While the nature of Cheniere’s…
The push for a rapid…
The UK needs China’s batteries to develop a domestic EV manufacturing industry and will not impose restrictions on imports of such products, the UK’s Business and Trade Secretary Kemi Badenoch told Bloomberg on Monday.
Badenoch was commenting on the news the UK government shared today that BMW is set to announce a multi-million-pound investment in its Oxford MINI plant to make electric Minis.
Last week, another major auto manufacturer, Stellantis, announced the start of EV production after a $125 million (£100 million) investment to make the site in Ellesmere Port in the UK its first globally dedicated solely to producing EVs.
Asked if the UK is too dependent on China for EV batteries, Badenoch told Bloomberg,
“At the moment, China is leading on this technology, so we wouldn’t be able to get to where we want to get to on net zero by completely stopping or banning Chinese products.”
“You can’t exclude Chinese-made products from the battery ecosystem,” the business and trade secretary said.
China continues to dominate the market for critical minerals for batteries, although the U.S., the UK, and the EU have started to look to diversify the supply chain.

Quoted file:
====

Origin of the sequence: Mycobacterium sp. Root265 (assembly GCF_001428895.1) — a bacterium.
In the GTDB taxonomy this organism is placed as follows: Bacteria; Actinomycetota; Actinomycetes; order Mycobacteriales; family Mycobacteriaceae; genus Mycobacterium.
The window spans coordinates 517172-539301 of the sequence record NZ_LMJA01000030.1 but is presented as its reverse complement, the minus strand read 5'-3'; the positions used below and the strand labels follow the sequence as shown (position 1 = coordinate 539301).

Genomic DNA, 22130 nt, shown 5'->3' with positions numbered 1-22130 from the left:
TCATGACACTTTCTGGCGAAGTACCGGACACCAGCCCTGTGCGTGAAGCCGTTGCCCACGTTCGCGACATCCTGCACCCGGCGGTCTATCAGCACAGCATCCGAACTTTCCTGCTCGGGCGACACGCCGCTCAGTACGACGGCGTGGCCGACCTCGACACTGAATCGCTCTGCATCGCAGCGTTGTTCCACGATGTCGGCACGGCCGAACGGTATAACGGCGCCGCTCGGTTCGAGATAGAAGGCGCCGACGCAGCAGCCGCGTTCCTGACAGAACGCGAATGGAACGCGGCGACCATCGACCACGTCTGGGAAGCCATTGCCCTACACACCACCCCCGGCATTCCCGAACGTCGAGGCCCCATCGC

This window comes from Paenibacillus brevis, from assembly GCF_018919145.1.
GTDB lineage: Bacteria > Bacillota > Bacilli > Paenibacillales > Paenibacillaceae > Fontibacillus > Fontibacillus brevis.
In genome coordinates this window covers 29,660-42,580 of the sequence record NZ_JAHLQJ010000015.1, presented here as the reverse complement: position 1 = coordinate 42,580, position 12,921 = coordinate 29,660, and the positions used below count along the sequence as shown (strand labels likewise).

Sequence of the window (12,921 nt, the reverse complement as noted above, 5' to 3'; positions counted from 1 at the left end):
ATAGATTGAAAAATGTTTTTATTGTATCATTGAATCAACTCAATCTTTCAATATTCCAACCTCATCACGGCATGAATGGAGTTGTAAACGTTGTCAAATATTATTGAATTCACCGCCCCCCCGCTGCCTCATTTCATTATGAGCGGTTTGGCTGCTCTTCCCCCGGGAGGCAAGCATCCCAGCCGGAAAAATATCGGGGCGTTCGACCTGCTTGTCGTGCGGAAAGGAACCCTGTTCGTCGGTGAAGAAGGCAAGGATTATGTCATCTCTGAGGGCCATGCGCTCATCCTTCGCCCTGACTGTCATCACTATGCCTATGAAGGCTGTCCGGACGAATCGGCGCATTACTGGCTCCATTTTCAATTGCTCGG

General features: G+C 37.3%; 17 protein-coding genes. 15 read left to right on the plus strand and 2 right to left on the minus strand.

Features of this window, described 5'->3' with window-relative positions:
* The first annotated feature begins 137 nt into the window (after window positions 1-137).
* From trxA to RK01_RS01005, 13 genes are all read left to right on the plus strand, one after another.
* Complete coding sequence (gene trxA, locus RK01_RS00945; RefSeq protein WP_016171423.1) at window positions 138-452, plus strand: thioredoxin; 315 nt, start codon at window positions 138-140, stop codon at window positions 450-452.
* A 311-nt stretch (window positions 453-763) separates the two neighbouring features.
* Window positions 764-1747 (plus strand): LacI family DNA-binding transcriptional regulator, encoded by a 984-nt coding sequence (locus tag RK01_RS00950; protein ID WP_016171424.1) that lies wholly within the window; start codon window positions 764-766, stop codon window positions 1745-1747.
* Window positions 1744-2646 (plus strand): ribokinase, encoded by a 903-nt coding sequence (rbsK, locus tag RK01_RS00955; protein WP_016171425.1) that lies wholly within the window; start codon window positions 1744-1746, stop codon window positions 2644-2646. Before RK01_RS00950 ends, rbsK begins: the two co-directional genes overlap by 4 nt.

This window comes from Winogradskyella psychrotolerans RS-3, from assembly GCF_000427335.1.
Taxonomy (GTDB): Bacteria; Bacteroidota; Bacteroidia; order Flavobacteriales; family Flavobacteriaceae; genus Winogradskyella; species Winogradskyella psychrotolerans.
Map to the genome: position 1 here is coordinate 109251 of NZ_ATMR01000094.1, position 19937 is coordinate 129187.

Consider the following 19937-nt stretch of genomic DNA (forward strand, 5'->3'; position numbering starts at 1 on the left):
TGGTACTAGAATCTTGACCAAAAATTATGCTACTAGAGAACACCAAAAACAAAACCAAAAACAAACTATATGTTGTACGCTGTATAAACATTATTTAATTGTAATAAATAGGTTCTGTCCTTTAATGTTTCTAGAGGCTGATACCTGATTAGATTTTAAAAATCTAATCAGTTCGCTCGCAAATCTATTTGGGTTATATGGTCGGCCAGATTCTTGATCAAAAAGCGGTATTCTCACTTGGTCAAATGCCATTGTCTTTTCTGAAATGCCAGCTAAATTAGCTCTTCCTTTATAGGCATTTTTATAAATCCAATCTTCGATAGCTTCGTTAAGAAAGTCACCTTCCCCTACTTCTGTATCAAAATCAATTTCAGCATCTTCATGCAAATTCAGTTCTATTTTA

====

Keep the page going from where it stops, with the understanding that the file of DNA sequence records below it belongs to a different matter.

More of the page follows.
Bank UBS expects China to end up controlling nearly one-third of the global lithium supply by 2025. Mines controlled by Beijing, not only in China but also in Africa, will see their total lithium output jump more than threefold in just three years—from 194,000 tons in 2022 to 705,000 tons by 2025, UBS said in a note earlier this year, carried by Bloomberg.
This surge in supply would raise the Chinese share of global lithium supply to 32% in 2025, up from 24% in 2022, the bank said.
A report from Darton Commodities, quoted by the Financial Times, expects that China’s cobalt share is set to hit 50% of global cobalt output in the next two years. China’s CMOC Group is currently the second biggest producer of cobalt in the Democratic Republic of Congo, the country providing 75% of global supply now.
By Charles Kennedy for Oilprice.com
Charles is a writer for Oilprice.com